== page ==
27 February 2017
Games people play
Game Plan: Board Games RediscoveredV&A Museum of Childhood, Cambridge Heath Road, London E2 9PA<br> Curator: Catherine Howell, Curator of Toys and Games at the V&A Museum of Childhood<br> Exhibition design: Thomas Matthews<br> 8 October 2016 – 23 April 2017<br>
From Senet to Pandemic, the Museum of Childhood’s exhibition ‘Game Plan’ covers five thousand years of fun with board games
If there’s one thing to take away from the ‘Game Plan: Board Games Rediscovered’ exhibition is that playing board games is a serious business, writes Clare Walters.
Stories exist of kingdoms being lost over a dice game. There have even been instances of people wagering limbs on the result of a game of chess. And negative associations with gambling have resulted in dice themselves being shunned. In the late eighteenth and early nineteenth centuries children were encouraged to use ‘teetotums’ – spinning tops with several sides decorated with numbers or letters – instead of dice.
The start of ‘Game Plan’ installation view.
Top: colour-coded user-experience Post-its at the end of the ‘Game Plan’ exhibition, 2016-17.
Board games of that period often set out to improve young minds with instructions in history, geography, science or good morals. On display in ‘Game Plan’ are examples of ‘instructional’ games, with names such as The New Game of Human Life, The Mirror of Truth, The Cottage of Contentment and The Mansion of Happiness – although happiness here is hard won, as the ‘wrong-doers’ in this last game could ‘suffer’ terrible punishments for their crimes, included prison sentences, whipping, the stocks and ducking in water.
Game of the Golden Goose.
Many games derived their playing method from The Game of the Goose, a spiral race game that originated in Italy and was introduced into Britain at the end of the sixteenth century. And some of the most popular games we play today – which can be roughly divided into the four categories of ‘race’, ‘chase’, ‘space’ and ‘displace’ – have their roots in more ancient games.
‘Alice’ chess set.
Snakes and Ladders originates from an early religious game that depicted the journey of the soul to Nirvana. Chess developed from Chaturanga, an Indian game of warfare strategy from the fifth or sixth centuries. Ludo also originated from India, from a game known as Pachisi. The oldest game in the exhibition is Senet, which dates from between 1550 and 1295 BC, and a version of it may have been played as long ago as 3000 BC.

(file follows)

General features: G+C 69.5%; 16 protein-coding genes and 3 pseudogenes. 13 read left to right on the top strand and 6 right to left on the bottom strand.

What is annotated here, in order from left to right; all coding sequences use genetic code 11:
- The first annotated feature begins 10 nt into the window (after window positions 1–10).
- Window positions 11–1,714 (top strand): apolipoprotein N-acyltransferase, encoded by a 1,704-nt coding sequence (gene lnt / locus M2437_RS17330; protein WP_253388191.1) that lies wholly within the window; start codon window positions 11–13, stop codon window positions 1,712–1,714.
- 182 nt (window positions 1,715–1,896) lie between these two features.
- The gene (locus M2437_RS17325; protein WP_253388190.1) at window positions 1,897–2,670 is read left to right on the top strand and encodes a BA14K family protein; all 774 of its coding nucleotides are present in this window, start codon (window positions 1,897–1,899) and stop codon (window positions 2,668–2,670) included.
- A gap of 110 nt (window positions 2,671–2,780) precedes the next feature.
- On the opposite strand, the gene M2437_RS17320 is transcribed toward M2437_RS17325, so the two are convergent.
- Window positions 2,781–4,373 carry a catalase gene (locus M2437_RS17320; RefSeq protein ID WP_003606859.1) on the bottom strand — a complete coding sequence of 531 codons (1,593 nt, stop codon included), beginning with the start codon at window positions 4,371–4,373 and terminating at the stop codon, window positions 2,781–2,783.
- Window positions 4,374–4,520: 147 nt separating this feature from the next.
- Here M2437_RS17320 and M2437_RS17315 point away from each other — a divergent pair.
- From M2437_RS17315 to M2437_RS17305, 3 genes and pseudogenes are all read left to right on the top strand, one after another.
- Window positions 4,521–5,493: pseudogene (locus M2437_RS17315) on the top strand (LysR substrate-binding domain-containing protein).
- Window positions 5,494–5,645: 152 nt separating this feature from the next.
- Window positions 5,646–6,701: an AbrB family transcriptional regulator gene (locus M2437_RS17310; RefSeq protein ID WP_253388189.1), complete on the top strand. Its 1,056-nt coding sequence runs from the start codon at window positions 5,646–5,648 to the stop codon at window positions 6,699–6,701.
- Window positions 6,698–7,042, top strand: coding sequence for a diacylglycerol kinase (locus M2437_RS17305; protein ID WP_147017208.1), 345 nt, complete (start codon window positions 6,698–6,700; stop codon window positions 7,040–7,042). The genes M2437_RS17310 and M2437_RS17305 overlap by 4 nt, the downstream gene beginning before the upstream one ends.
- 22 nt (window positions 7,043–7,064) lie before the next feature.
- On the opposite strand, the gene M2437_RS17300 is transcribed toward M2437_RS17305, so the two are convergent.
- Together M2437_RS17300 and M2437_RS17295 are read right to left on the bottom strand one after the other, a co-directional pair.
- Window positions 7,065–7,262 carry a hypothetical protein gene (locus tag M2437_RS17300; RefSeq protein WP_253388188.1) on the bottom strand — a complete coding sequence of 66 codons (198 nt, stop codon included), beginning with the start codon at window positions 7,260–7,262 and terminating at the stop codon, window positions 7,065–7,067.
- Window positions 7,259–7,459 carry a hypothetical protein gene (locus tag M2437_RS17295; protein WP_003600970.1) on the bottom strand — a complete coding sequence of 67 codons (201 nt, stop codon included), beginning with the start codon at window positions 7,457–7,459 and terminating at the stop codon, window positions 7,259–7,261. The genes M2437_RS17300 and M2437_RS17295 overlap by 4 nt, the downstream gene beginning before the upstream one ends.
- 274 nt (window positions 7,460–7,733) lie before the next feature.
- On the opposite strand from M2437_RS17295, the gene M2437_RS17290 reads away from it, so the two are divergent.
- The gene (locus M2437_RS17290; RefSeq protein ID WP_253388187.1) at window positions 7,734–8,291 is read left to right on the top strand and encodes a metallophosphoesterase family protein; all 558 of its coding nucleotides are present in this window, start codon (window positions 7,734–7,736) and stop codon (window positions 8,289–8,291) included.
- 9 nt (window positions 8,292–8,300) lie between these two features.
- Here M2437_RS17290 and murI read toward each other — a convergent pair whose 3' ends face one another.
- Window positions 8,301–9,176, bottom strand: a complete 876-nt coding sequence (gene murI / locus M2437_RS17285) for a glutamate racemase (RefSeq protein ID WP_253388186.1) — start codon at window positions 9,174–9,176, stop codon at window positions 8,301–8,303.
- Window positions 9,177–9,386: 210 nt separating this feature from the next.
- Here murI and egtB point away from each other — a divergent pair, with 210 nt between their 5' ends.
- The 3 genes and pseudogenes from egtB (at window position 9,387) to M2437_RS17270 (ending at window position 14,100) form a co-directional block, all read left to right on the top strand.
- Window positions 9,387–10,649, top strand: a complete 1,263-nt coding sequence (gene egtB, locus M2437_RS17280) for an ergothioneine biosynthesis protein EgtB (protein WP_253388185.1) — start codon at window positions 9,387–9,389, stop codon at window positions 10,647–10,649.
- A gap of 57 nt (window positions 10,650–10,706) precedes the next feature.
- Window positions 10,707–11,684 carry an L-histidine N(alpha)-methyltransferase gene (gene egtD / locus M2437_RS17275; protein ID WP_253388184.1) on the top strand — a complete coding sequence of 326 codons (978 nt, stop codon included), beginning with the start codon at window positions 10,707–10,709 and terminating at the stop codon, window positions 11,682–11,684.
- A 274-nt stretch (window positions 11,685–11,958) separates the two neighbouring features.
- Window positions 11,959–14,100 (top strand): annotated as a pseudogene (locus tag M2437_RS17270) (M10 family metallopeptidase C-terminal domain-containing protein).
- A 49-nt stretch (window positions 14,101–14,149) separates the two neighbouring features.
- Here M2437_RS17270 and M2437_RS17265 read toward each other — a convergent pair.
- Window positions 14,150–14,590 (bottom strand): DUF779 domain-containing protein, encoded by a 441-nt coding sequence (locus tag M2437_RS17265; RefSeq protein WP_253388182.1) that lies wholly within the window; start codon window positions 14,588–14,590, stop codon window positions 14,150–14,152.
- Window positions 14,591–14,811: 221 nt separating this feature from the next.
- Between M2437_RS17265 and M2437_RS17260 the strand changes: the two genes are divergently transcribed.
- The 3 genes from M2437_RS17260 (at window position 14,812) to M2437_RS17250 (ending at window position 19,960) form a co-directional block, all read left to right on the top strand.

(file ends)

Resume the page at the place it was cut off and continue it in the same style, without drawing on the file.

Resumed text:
‘Game Plan’ has many examples of twentieth-century games such as Cludeo, Scrabble, Trivial Pursuit and Mousetrap, whose increased ‘entertainment’ levels can be seen as a symptom of increased leisure time. Monopoly – now perceived as a ‘capitalist’ game where the winner is the one who gathers the most wealth and property – was curiously born from a 1904 edition of The Landlord’s Game, intended to teach people about the dangers of a capitalist taxation system.
New titles that have emerged in the 21st century include games with no single overall winner, in which the players are required to co-operate. One such game is Pandemic, where players join forces to battle against four deadly diseases threatening to destroy the world.
Visitors play draughts at ‘Game Plan’, 2016.
Near the end of the ‘Game Plan’ displays, visitors are encouraged sit down and play some of the games themselves. The exhibition design by Thomas Matthews is suitably playful, and the exhibition graphics are clear and understandable, using Laurenz Brunner’s typeface Circular (Lineto). Art director Leah Harrison Bailey and designer Jack Bardwell employed an underlying ‘game grid’ for the show’s structure, devising colourful plinths for the exhibits and giant spinners that visitors can set in motion.
‘Game Plan’ at the Museum of Childhood, 2016. Installation photos by Alys Tomlinson.
Detail of ‘Game Plan’ exhibition graphics by Thomas Matthews.
After the Museum of Childhood, the ‘Game Plan’ exhibition will go to a further four venues, so Thomas Matthews designed the installation components to be easily folded, packed away and transported (much like board games themselves), using lightweight, large-format canvas frames.
Game over – the final, participatory space of ‘Game Plan’.
Clare Walters, journalist, author of children’s picturebooks.
‘Game Plan’ continues at the Museum of Childhood until 23 April 2017 and then tours to a further four venues.
On Sat 18 March 2017 there will be a Settlers of Catan day at the museum with Mindsport Olympiad.
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